The future after Big Oil
The future after Big Oil
We cannot let the oil and gas industry stop the urgent climate action we need. Nick Dowson writes about ways to change.
Wall art in Venezuela about drilling. Oil has helped the economy in Venezuela.
JOHN VAN HASSELT/CORBIS via GETTY IMAGES
Things are not working.
Big Oil brings destruction everywhere it goes. Oil spills ruin ecosystems; air pollution ruins the air in cities. There are earthquakes after fracking and gas extraction. Plastics ruin the seas. Big Oil changes or corrupts democratic governments.
There are wars about hydrocarbons, and hydrocarbons help wars. The situation in Ukraine is not new but it is continuing the problem. It is the latest of many wars and coups that run back through Yemen, Libya, Iraq, Iran, and more, and back to the coal stations of the British Empire. Fossil fuels tie Europe to Putin’s government and make his oligarchs rich. In the same way, fossil fuels tie the US to Saudi Arabia and its murdering monarchy.
Things are not working. There will be a big drop in living standards for many people as energy prices go up and up around the world, because of the oil and gas markets. There are blackouts in some countries. But the big profits from Big Oil continue as it controls politicians. At the same time greenhouse gases fill the atmosphere, past Earth’s breaking point.
Stopping the future!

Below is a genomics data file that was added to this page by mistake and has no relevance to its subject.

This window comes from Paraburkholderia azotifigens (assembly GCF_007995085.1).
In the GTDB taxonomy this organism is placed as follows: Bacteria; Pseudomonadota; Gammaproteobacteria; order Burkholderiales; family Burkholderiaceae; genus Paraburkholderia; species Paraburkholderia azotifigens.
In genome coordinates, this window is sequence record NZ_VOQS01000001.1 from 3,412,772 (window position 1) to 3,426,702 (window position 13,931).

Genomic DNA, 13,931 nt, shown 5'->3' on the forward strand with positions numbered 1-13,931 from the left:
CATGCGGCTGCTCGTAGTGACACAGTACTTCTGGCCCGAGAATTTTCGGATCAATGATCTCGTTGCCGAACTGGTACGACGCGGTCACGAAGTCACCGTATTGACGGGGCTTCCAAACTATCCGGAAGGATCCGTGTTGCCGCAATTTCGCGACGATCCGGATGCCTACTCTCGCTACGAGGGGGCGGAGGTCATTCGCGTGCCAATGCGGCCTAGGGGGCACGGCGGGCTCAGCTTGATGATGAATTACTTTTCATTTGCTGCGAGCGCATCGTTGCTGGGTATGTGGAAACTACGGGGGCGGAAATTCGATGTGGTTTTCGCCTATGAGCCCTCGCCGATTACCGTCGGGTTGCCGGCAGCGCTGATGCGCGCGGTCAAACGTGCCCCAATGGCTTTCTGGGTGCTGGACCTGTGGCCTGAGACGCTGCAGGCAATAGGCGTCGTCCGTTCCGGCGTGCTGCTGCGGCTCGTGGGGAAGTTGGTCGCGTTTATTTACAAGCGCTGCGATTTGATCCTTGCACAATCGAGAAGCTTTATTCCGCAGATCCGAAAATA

We can imagine for a moment a life in the future free of oil and gas. Going out into the streets without the noise of the car engines. Breathing fresh air. A world with fewer wars, with good green jobs, with all the renewable energy everyone needs. Stopping climate change’s worst effects. And easier to take action against dictators.
Something is stopping that future and it is the oil and gas industry. For many years it has left its waste in communities. It has taken away people’s jobs when it wanted to. For many years the oil and gas industry has known that they are destroying the planet.
It is clear that the climate crisis is here but Big Oil stops action. It sells more and more, drills more and more, invests more and more in fossil fuels, and spends money on public relations and influencing politicians to stop a clean future. It does everything it can to hide the truth that fossil fuels are the biggest cause of climate change and that pumping and burning them must stop and stop soon.
Nearly 75 per cent of greenhouse gas emissions come from burning fossil fuels – and nearly all our CO2 emissions. The oil, gas, and coal now in our wells and mines is more than twice what we can burn to stop dangerous climate change. Planting trees or changing what we eat is useful but it will not help if we don’t leave fossil fuels in the ground.